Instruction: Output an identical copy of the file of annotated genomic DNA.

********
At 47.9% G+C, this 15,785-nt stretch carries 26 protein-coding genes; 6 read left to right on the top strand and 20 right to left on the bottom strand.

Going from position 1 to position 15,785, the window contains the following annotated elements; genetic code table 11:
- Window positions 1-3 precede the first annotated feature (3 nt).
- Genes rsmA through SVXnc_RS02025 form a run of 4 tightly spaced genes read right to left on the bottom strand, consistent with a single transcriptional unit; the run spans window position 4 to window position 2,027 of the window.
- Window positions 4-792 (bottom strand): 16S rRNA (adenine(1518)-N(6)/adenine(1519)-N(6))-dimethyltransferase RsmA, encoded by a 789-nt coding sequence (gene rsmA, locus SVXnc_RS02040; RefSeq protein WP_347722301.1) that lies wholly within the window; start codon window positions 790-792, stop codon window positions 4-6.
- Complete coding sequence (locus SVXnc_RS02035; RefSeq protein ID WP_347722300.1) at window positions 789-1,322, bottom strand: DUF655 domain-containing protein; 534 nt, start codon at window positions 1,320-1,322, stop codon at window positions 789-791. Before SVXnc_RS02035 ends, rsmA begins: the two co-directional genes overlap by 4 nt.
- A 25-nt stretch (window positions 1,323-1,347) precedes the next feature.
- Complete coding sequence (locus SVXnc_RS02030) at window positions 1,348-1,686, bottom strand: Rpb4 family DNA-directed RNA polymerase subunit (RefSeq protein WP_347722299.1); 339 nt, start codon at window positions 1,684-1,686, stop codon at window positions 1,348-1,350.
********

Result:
At 47.9% G+C, this 15,785-nt stretch carries 26 protein-coding genes; 6 read left to right on the top strand and 20 right to left on the bottom strand.

Going from position 1 to position 15,785, the window contains the following annotated elements; genetic code table 11:
- Window positions 1-3 precede the first annotated feature (3 nt).
- Genes rsmA through SVXnc_RS02025 form a run of 4 tightly spaced genes read right to left on the bottom strand, consistent with a single transcriptional unit; the run spans window position 4 to window position 2,027 of the window.
- Window positions 4-792 (bottom strand): 16S rRNA (adenine(1518)-N(6)/adenine(1519)-N(6))-dimethyltransferase RsmA, encoded by a 789-nt coding sequence (gene rsmA, locus SVXnc_RS02040; RefSeq protein WP_347722301.1) that lies wholly within the window; start codon window positions 790-792, stop codon window positions 4-6.
- Complete coding sequence (locus SVXnc_RS02035; RefSeq protein ID WP_347722300.1) at window positions 789-1,322, bottom strand: DUF655 domain-containing protein; 534 nt, start codon at window positions 1,320-1,322, stop codon at window positions 789-791. Before SVXnc_RS02035 ends, rsmA begins: the two co-directional genes overlap by 4 nt.
- A 25-nt stretch (window positions 1,323-1,347) precedes the next feature.
- Complete coding sequence (locus SVXnc_RS02030) at window positions 1,348-1,686, bottom strand: Rpb4 family DNA-directed RNA polymerase subunit (RefSeq protein WP_347722299.1); 339 nt, start codon at window positions 1,684-1,686, stop codon at window positions 1,348-1,350.